Financing hitches delays Kuwait’s UASC, Hapag Lloyd shipping tie-up

LONDON/FRANKFURT: A merger of German container shipping line Hapag-Lloyd and United Arab Shipping Company (UASC) is likely to take months to complete, partly due to financing issues blamed on a deep industry downturn, sources familiar with the deal say.
Hapag-Lloyd signed a binding agreement with UASC in July to form the world’s fifth-largest line, valued at about 7 to 8 billion euros ($7.2-$8.3 billion), by the end of 2016.
But three sources said that timeline is being held up, partly because some banks want to pull out of loans, particularly to UASC, due to the sector crisis.
One source said the sum totalled at least $500 million and could be as much as $900 million.
Global container shipping is suffering its worst downturn caused by a faltering global economy and too many ships. The slump has prompted a series of mergers and alliances aimed at saving costs and pooling ships and routes.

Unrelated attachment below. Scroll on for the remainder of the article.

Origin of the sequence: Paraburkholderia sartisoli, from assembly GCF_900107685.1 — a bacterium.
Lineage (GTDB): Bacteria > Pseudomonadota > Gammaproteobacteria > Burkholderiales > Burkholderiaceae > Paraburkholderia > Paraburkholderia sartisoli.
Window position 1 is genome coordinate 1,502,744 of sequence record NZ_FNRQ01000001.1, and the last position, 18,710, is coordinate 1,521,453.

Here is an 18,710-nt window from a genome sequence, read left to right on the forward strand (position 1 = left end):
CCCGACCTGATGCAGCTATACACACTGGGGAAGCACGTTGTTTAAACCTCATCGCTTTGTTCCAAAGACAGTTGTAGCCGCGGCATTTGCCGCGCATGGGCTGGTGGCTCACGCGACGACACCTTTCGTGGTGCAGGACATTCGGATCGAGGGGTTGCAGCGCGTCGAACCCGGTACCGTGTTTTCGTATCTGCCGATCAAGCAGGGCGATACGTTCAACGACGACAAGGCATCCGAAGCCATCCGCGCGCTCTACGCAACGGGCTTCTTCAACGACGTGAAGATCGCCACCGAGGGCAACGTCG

Two of the sources said the syndicate banks required a cash injection from UASC shareholders.
Kuwait-headquartered UASC declined to comment when contacted. The sources said Qatar Investment Authority (QIA), one of the world’s largest sovereign wealth funds, could step in to cover the financing gap via a loan.
One source said this could potentially be provided by Qatar National Bank (QNB).
Hapag-Lloyd said in a statement: “We are in the middle of getting all necessary approvals for our merger from the lending banks of the companies. This is a normal process before one can close such a transaction.”— Reuters